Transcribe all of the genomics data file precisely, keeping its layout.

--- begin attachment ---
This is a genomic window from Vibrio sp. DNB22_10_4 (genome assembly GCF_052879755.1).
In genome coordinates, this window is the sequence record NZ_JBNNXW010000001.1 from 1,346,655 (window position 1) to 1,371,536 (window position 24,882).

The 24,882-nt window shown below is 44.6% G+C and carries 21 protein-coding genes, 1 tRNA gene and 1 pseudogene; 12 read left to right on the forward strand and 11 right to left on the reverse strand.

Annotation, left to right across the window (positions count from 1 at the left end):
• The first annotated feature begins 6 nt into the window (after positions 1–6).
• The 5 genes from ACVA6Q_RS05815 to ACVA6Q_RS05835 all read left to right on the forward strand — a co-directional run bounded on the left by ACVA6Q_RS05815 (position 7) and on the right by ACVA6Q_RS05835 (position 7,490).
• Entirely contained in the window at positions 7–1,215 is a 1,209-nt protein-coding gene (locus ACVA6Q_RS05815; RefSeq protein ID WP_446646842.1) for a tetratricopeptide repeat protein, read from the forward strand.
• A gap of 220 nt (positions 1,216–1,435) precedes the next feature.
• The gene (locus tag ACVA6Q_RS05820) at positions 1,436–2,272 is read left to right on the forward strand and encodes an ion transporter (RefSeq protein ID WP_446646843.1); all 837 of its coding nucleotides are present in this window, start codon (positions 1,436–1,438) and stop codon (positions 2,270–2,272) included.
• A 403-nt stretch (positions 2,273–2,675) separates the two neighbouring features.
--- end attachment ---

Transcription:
This is a genomic window from Vibrio sp. DNB22_10_4 (genome assembly GCF_052879755.1).
In genome coordinates, this window is the sequence record NZ_JBNNXW010000001.1 from 1,346,655 (window position 1) to 1,371,536 (window position 24,882).

The 24,882-nt window shown below is 44.6% G+C and carries 21 protein-coding genes, 1 tRNA gene and 1 pseudogene; 12 read left to right on the forward strand and 11 right to left on the reverse strand.

Annotation, left to right across the window (positions count from 1 at the left end):
• The first annotated feature begins 6 nt into the window (after positions 1–6).
• The 5 genes from ACVA6Q_RS05815 to ACVA6Q_RS05835 all read left to right on the forward strand — a co-directional run bounded on the left by ACVA6Q_RS05815 (position 7) and on the right by ACVA6Q_RS05835 (position 7,490).
• Entirely contained in the window at positions 7–1,215 is a 1,209-nt protein-coding gene (locus ACVA6Q_RS05815; RefSeq protein ID WP_446646842.1) for a tetratricopeptide repeat protein, read from the forward strand.
• A gap of 220 nt (positions 1,216–1,435) precedes the next feature.
• The gene (locus tag ACVA6Q_RS05820) at positions 1,436–2,272 is read left to right on the forward strand and encodes an ion transporter (RefSeq protein ID WP_446646843.1); all 837 of its coding nucleotides are present in this window, start codon (positions 1,436–1,438) and stop codon (positions 2,270–2,272) included.
• A 403-nt stretch (positions 2,273–2,675) separates the two neighbouring features.